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Motion and Evaporation of Shear-Driven Liquid Films in Turbulent Gases FREE

[+] Author Affiliations
S. Wittig, J. Himmelsbach, B. Noll, H. J. Feld, W. Samenfink

Universität Karlsruhe (T.H.), Karlsruhe, Germany

Paper No. 91-GT-207, pp. V003T06A017; 8 pages
doi:10.1115/91-GT-207
From:
  • ASME 1991 International Gas Turbine and Aeroengine Congress and Exposition
  • Volume 3: Coal, Biomass and Alternative Fuels; Combustion and Fuels; Oil and Gas Applications; Cycle Innovations
  • Orlando, Florida, USA, June 3–6, 1991
  • Conference Sponsors: International Gas Turbine Institute
  • ISBN: 978-0-7918-7900-9
  • Copyright © 1991 by ASME

abstract

Detailed measurements of wavy liquid films driven by the shear stress of turbulent air flow are obtained for different air temperatures, air velocities and flow rates of the liquid. The experimental conditions are chosen from characteristic data of liquid film flow in prefilming airblast atomizers and film vaporization employing combustors.

For the measurement of the local film thickness and film velocity a new optical instrument — based on the light absorption of the liquid — has been developed, which can be used at high temperatures with evaporation.

The measured data of the gas phase and the liquid film are compared with the results of a numerical code using a laminar as well as a turbulent model for the film flow and a standard numerical finite volume code for the gas phase.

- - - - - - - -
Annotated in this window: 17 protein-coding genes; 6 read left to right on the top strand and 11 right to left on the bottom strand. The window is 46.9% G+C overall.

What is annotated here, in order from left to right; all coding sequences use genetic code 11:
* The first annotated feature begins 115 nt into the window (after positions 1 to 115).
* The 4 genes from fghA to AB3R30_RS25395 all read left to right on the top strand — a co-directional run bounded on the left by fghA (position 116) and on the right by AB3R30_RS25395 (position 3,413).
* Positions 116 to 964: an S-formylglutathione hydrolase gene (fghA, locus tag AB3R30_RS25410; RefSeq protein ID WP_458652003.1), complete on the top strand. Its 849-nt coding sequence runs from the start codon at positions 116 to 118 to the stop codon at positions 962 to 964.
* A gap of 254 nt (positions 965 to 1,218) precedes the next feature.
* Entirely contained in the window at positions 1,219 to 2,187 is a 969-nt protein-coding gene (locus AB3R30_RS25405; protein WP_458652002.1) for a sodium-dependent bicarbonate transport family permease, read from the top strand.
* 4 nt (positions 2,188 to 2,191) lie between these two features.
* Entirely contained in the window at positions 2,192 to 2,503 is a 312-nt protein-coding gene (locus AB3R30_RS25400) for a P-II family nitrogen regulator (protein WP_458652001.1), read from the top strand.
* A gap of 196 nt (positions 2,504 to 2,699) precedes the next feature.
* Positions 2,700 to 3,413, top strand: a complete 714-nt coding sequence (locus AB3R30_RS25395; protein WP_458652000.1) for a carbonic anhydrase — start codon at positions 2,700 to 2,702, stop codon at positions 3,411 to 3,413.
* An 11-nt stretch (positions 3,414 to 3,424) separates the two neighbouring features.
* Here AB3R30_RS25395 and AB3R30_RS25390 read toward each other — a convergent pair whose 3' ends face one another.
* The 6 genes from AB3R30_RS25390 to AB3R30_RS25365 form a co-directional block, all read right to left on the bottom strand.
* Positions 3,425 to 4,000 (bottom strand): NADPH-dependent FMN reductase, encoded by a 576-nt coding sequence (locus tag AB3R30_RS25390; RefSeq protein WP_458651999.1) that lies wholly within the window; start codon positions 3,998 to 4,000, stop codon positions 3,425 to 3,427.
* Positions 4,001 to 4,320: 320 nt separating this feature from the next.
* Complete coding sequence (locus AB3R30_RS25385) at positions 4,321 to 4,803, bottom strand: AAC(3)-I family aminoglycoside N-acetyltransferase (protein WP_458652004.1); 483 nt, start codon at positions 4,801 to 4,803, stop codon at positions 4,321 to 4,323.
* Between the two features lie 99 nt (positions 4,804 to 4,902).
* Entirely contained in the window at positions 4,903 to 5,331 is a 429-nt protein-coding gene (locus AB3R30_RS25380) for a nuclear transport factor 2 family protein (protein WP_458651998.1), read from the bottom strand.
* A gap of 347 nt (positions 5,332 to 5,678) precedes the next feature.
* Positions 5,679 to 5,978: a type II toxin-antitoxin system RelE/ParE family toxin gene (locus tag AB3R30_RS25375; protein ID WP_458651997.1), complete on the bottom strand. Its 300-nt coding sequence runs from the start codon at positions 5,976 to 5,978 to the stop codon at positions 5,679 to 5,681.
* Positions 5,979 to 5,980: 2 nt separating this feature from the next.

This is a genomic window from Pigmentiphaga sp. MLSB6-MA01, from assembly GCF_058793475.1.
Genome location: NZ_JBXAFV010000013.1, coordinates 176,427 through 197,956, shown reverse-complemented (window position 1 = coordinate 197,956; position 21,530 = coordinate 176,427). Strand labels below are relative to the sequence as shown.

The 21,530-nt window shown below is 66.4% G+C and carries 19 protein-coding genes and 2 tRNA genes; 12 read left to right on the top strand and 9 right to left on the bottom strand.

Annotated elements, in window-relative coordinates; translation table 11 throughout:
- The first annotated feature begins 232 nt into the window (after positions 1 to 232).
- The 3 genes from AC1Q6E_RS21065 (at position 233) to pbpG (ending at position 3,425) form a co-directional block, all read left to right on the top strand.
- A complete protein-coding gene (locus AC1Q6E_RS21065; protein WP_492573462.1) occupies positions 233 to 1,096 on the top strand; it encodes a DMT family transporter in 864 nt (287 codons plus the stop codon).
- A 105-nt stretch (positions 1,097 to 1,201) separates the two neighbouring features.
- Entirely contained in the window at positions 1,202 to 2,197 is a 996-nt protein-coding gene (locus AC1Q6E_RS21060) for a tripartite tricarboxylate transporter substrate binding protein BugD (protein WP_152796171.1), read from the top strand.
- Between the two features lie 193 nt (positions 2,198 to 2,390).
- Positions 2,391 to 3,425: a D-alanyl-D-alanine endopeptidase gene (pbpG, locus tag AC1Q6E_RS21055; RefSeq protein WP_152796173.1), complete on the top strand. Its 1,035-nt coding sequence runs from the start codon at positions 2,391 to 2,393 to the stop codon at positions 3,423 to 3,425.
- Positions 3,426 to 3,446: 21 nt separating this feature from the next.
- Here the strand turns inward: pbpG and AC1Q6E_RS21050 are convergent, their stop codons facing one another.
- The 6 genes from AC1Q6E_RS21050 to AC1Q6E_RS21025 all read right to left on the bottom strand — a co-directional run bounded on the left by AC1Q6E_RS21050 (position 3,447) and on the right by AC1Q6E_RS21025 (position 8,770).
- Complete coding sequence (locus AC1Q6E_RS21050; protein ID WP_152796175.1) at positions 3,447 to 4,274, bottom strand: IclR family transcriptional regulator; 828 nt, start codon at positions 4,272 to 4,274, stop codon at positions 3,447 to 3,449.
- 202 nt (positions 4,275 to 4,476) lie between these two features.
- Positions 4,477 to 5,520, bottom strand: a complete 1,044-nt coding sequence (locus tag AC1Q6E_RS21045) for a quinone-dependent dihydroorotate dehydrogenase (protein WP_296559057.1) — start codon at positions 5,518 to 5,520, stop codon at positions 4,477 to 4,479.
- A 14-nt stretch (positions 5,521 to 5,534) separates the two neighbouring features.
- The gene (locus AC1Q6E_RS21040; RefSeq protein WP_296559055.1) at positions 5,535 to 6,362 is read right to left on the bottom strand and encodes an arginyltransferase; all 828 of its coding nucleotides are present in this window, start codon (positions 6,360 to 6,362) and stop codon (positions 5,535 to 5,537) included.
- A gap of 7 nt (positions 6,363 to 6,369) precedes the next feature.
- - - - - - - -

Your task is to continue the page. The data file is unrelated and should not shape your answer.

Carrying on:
The results utilizing the two models for the liquid film show that the film exhibits laminar rather then turbulent characteristics under a wide range of flow conditions. This is of considerable interest when heat is transferred across the film by heating or cooling of the wall. With this information the optical instrument can also be used to determine the local shear stress of the gas phase at the phase interface.

Using time averaged values for the thickness, the velocity and the roughness of the film the code leads to relatively accurate predictions of the interaction of the liquid film with the gas phase.

Copyright © 1991 by ASME
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